Most colorectal cancers do follow the slow adenoma-carcinoma sequence, and most diminutive polyps never progress to carcinoma, the authors noted. As a result, the eventual goal is to create a rescreening algorithm frequent enough to catch a high percentage of advanced adenomas before they become cancerous, but remaining infrequent enough to be cost-effective while facilitating compliance. Current American Gastroenterological Association guidelines call for screening with sigmoidoscopy or double-contrast barium enema every five years, they wrote.

As for VC findings, the authors recommended against routine conventional colonoscopy follow-up if a lesion 5 mm or smaller is found.

"Many of these lesions will not be adenomas but hyperplastic polyps, normal colonic protrusions, or retained adherent fecal material," they wrote. If VC finds a lesion 6 mm or larger, colonoscopic follow-up is recommended. However, "if the patient has severe cardiac or pulmonary dysfunction, has an allergy to sedatives, has a bleeding diathesis, or is of advancing age, short-interval follow-up every one to two years may be warranted instead of polypectomy," they stated.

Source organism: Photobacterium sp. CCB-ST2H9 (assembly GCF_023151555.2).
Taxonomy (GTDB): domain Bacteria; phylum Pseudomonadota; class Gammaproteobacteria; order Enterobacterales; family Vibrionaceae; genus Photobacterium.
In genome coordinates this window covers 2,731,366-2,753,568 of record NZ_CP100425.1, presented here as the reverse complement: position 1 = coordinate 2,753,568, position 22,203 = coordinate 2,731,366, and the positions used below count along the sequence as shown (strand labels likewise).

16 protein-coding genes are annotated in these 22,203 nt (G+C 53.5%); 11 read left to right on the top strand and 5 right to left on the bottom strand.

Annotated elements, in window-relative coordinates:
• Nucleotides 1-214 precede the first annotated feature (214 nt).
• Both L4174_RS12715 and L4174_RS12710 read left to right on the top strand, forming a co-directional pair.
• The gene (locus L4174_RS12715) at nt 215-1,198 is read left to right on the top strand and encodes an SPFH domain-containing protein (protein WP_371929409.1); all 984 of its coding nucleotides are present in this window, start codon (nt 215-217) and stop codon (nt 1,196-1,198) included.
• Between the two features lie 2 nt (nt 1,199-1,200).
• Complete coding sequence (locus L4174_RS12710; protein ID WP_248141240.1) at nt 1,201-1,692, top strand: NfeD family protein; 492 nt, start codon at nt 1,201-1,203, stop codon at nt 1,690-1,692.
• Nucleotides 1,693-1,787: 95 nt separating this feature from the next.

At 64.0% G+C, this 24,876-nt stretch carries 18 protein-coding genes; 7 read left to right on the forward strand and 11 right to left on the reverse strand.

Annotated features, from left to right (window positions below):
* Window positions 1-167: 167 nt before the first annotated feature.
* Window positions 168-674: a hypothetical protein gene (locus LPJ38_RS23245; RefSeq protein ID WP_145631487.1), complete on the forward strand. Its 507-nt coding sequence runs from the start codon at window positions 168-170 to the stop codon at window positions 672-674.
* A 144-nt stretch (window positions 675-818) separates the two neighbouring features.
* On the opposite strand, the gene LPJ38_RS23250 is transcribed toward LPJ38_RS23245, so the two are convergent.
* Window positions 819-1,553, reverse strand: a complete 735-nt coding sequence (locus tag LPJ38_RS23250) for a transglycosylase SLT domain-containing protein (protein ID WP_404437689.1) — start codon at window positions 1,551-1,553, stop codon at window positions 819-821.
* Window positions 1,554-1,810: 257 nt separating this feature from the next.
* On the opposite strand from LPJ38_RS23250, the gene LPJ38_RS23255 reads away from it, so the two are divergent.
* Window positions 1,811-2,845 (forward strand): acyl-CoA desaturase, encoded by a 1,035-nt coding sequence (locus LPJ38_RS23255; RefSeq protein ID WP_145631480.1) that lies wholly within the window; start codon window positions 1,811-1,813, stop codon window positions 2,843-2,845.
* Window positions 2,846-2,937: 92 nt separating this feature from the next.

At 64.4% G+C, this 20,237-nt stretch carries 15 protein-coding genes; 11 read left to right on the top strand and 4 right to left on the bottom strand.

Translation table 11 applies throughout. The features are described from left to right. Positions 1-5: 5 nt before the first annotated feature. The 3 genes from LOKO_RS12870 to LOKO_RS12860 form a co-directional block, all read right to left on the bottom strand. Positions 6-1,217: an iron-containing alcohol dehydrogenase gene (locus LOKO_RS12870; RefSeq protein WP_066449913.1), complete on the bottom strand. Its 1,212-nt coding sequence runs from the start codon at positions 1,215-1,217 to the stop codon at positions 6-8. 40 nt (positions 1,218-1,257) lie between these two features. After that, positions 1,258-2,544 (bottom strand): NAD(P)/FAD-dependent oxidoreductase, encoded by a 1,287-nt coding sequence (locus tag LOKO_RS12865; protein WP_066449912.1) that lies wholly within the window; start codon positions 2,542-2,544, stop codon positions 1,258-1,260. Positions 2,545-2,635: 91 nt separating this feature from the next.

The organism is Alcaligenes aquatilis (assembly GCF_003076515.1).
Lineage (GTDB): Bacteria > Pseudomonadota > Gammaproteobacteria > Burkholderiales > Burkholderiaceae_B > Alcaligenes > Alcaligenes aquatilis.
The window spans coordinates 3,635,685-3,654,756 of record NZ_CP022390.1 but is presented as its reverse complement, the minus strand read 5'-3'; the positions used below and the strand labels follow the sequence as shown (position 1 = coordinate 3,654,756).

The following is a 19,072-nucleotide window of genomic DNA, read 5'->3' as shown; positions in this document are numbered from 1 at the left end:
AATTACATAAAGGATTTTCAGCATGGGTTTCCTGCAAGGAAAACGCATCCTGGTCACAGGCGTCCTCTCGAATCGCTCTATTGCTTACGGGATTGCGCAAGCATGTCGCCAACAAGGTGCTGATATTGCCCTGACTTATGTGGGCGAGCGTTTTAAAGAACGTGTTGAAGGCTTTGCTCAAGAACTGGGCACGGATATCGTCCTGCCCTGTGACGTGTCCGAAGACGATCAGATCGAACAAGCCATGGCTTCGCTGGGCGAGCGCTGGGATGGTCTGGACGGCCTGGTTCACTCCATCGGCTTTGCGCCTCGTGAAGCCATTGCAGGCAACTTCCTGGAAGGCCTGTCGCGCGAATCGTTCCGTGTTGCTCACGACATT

Another recent study recommended an 8-mm size cutoff for colonoscopic follow-up, they noted, commenting that this study's approach may be cost-effective as long as inherent variability in measuring polyp size is considered.

A principal limitation of the study included the lack of flat adenomas in the study cohort. Flat adenomas tend to be aggressive and are difficult to detect on virtual colonoscopy. Follow-up studies over several years will be needed to verify the study recommendations. And the survey did not address the issue of cost-effectiveness, which will be a critical factor in determining the appropriate cutoff size of VC findings referred for colonoscopy, the authors noted.

"CT colonography detects most large polyps, but performs less well for smaller lesions," they concluded. "Because of the natural history of colorectal cancer and the adenoma-carcinoma sequence, missing these small lesions may not be clinically important if an appropriate screening interval is established. We propose follow-up in five years if (VC) findings are normal, follow-up in three to five years if a diminutive lesion is detected, and conventional colonoscopy if a lesion measuring 6 mm or greater is detected."

By Eric Barnes
AuntMinnie.com staff writer
August 18, 2004

Related Reading

VC and gastroenterology: friends in need?, July 16, 2004

Group credits 3-D reading for best-ever VC results, October 15, 2003

Workflow issues key in virtual colonoscopy, January 15, 2003

Multiobserver performance trial assesses utility of screening VC, November 27, 2002